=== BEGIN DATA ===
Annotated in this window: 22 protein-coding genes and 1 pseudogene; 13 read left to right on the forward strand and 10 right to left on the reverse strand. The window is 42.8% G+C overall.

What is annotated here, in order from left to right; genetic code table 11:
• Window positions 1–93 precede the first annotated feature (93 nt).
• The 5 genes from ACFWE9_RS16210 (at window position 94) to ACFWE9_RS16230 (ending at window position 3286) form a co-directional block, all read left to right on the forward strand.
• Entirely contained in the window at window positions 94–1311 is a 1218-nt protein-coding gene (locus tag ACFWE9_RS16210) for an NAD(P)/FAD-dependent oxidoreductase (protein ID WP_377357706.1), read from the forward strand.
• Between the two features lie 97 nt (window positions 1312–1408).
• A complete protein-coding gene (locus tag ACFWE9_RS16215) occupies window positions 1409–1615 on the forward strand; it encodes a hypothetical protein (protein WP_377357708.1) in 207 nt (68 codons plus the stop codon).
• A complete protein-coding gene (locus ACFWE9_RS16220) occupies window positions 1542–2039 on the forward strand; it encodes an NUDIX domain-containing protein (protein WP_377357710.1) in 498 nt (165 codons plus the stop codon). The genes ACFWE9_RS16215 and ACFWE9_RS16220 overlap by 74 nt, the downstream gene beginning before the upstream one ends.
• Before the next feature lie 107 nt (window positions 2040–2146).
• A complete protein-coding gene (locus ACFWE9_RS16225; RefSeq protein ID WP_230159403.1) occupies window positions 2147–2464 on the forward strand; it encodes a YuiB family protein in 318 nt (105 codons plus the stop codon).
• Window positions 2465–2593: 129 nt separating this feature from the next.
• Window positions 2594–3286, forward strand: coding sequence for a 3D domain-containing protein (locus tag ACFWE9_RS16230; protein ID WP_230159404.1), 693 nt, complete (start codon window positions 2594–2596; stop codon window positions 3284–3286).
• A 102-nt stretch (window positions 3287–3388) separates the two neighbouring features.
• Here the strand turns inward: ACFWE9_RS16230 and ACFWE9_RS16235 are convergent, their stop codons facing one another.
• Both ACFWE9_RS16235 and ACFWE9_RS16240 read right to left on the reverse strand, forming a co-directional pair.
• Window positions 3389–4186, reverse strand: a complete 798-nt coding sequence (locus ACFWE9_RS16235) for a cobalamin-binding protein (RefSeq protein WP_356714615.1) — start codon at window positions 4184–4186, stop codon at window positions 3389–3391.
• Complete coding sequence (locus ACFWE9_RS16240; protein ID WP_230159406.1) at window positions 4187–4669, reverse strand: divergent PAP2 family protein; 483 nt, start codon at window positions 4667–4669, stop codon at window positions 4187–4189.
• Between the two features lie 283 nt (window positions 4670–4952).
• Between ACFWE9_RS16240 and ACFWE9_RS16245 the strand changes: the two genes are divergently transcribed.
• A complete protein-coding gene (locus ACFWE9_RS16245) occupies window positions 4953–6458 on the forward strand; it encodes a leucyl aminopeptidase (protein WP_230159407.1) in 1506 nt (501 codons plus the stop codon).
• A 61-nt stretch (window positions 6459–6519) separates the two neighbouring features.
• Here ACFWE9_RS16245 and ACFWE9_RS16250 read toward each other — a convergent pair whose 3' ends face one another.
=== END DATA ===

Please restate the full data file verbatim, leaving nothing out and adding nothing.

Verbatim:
Annotated in this window: 22 protein-coding genes and 1 pseudogene; 13 read left to right on the forward strand and 10 right to left on the reverse strand. The window is 42.8% G+C overall.

What is annotated here, in order from left to right; genetic code table 11:
• Window positions 1–93 precede the first annotated feature (93 nt).
• The 5 genes from ACFWE9_RS16210 (at window position 94) to ACFWE9_RS16230 (ending at window position 3286) form a co-directional block, all read left to right on the forward strand.
• Entirely contained in the window at window positions 94–1311 is a 1218-nt protein-coding gene (locus tag ACFWE9_RS16210) for an NAD(P)/FAD-dependent oxidoreductase (protein ID WP_377357706.1), read from the forward strand.
• Between the two features lie 97 nt (window positions 1312–1408).
• A complete protein-coding gene (locus tag ACFWE9_RS16215) occupies window positions 1409–1615 on the forward strand; it encodes a hypothetical protein (protein WP_377357708.1) in 207 nt (68 codons plus the stop codon).
• A complete protein-coding gene (locus ACFWE9_RS16220) occupies window positions 1542–2039 on the forward strand; it encodes an NUDIX domain-containing protein (protein WP_377357710.1) in 498 nt (165 codons plus the stop codon). The genes ACFWE9_RS16215 and ACFWE9_RS16220 overlap by 74 nt, the downstream gene beginning before the upstream one ends.
• Before the next feature lie 107 nt (window positions 2040–2146).
• A complete protein-coding gene (locus ACFWE9_RS16225; RefSeq protein ID WP_230159403.1) occupies window positions 2147–2464 on the forward strand; it encodes a YuiB family protein in 318 nt (105 codons plus the stop codon).
• Window positions 2465–2593: 129 nt separating this feature from the next.
• Window positions 2594–3286, forward strand: coding sequence for a 3D domain-containing protein (locus tag ACFWE9_RS16230; protein ID WP_230159404.1), 693 nt, complete (start codon window positions 2594–2596; stop codon window positions 3284–3286).
• A 102-nt stretch (window positions 3287–3388) separates the two neighbouring features.
• Here the strand turns inward: ACFWE9_RS16230 and ACFWE9_RS16235 are convergent, their stop codons facing one another.
• Both ACFWE9_RS16235 and ACFWE9_RS16240 read right to left on the reverse strand, forming a co-directional pair.
• Window positions 3389–4186, reverse strand: a complete 798-nt coding sequence (locus ACFWE9_RS16235) for a cobalamin-binding protein (RefSeq protein WP_356714615.1) — start codon at window positions 4184–4186, stop codon at window positions 3389–3391.
• Complete coding sequence (locus ACFWE9_RS16240; protein ID WP_230159406.1) at window positions 4187–4669, reverse strand: divergent PAP2 family protein; 483 nt, start codon at window positions 4667–4669, stop codon at window positions 4187–4189.
• Between the two features lie 283 nt (window positions 4670–4952).
• Between ACFWE9_RS16240 and ACFWE9_RS16245 the strand changes: the two genes are divergently transcribed.
• A complete protein-coding gene (locus ACFWE9_RS16245) occupies window positions 4953–6458 on the forward strand; it encodes a leucyl aminopeptidase (protein WP_230159407.1) in 1506 nt (501 codons plus the stop codon).
• A 61-nt stretch (window positions 6459–6519) separates the two neighbouring features.
• Here ACFWE9_RS16245 and ACFWE9_RS16250 read toward each other — a convergent pair whose 3' ends face one another.